S.O. Book News

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This is the second installment in a series of twenty posts announcing — in no particular order — which 100 stories will be collected in the Significant Objects book (forthcoming in 2011 from Fantagraphics).


6. Maud Newton’s CRACKER BARREL ORNAMENT story. Excerpt:

Enraged that the people had apparently failed to apprehend the full meaning of the rainbow promise he had made to Noah after the flood, the Lord waved His hand. Volcanic lava rained down, killing everyone but Lot and his family — and a few Cracker Barrel employees, who escaped, carrying this artifact with them.


Duck Tray

7. Stewart O’Nan’s DUCK TRAY story. Excerpt:

The tray in which he deposited his wallet and keyring and change had been his father’s, a period piece which seemed by its design to represent a bygone and overblown masculinity she associated with Anglophile prep schools and stuffy hunt clubs. A painstakingly detailed mallard’s head, forged from some cheap metal, rose from the partitioned rosewood dish, as if half of it might be employed as a decoy. Emily had never liked the duck, as they called it, despite its sentimental origins, but now that Henry was gone, she couldn’t part with it.


8. Stacey D’Erasmo’s MINIATURE PITCHFORK story. Excerpt:

Even in the sugar house, you’re not quite listening. I put the little pitchfork between us on the bench, as if it, too, is our child. Or maybe it is a weapon that I am laying down. Or maybe I am giving it to you. Or maybe it is a tuning fork, finding the pitch of our silence. Even in the sugar house, I don’t know if that silence is companionable, or truculent, or prefatory to a much longer silence. Even in the sugar house, I take your hand instead of asking and hope that that warmth is enough. Even in the sugar house, I am surrounded by distracted kings.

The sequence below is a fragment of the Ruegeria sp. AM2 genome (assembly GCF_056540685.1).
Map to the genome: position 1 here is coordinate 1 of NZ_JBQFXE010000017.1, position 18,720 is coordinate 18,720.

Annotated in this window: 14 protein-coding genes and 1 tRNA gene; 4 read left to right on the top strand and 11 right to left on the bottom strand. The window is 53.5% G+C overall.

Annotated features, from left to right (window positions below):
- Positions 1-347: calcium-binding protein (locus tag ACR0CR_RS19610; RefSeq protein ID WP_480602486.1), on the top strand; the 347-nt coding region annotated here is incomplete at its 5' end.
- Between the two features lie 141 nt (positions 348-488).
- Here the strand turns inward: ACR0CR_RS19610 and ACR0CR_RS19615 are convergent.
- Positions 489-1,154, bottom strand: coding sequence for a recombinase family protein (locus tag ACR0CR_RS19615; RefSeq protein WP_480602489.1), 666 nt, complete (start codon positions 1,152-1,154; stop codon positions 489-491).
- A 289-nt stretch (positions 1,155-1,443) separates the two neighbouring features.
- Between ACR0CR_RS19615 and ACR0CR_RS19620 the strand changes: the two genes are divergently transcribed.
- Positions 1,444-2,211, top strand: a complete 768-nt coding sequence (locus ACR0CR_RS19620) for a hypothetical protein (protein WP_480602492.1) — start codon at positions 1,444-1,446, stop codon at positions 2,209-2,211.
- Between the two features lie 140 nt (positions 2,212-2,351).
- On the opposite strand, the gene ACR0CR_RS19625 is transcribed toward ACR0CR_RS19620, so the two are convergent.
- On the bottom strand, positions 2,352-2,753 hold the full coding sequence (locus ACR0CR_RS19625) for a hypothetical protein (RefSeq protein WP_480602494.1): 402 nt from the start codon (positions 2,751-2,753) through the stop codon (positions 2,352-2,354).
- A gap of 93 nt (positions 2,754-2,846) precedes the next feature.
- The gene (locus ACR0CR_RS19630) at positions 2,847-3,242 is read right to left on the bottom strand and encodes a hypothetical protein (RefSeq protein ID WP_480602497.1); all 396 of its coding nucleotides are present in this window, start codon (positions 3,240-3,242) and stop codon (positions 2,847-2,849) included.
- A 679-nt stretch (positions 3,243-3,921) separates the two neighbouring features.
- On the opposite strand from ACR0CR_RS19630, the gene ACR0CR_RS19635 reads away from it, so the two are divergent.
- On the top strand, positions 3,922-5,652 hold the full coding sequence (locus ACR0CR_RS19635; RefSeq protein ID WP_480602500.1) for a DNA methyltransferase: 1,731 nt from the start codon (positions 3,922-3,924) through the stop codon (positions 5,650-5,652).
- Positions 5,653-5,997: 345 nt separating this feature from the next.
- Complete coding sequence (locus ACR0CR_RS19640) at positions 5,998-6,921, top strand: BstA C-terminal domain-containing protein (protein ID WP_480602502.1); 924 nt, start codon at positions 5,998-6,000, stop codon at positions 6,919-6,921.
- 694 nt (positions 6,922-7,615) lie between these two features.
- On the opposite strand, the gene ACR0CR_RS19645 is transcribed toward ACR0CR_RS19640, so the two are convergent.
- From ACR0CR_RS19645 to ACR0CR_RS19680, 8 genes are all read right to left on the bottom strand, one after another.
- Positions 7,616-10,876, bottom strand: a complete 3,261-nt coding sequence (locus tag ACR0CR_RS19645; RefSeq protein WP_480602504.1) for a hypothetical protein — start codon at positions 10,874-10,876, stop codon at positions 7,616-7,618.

9. Sheila Heti’s CAPE COD SHOE story. Excerpt:

The longer I stay here, the more lonesome I become. I really took my life on the Cape for granted. I experienced the beauty of life there without even thinking about it. Who knows? Maybe that is true happiness; to be made happy by something and not even be conscious of how happy it’s making you. Maybe you have to not know it’s acting on you in that way to even feel it in the first place. And you don’t even know you felt it till it’s past.


10. Sari Wilson’s PENGUIN CREAMER story. Excerpt:

Through all those years—our ambitious, job-hopping 20s—the creamer was like a mascot. When we were both promoted to v.p, we bought it a general’s cap. We put sake in it. We treated it with the scornful irony we began to feel for each other. The creamer sat there, this patient, eyeless homunculus, watching us as we began to argue about stupid things like who would take out the garbage, how much to tip the delivery man, then louder and more forcefully, about real-like stuff. What we wanted. The future.


DON’T FORGET: On Saturday, October 9, from 6-7 p.m., SIGNIFICANT OBJECTS presents An Evening of Remarkable Stories about Unremarkable Things, plus the first-ever Object Slam, at ROOT DIVISION in San Francisco. MORE INFO HERE.

[Map to Venue.]

Part of the Litquake Litcrawl.

MORE NEWS: For updates about the Significant Objects project and forthcoming collection, visit the archive and subscribe via RSS. For Author Updates, visit the archive and subscribe via RSS. Also: Check out the Significant Objects Bookstore!


"Significant Objects combines one of the oldest of all media — the near-improvised short story — with the reinvigorated writer-reader relationship afforded by Web 2.0." — The Independent's Couch Surfer. Follow us on Twitter; join us on Facebook.

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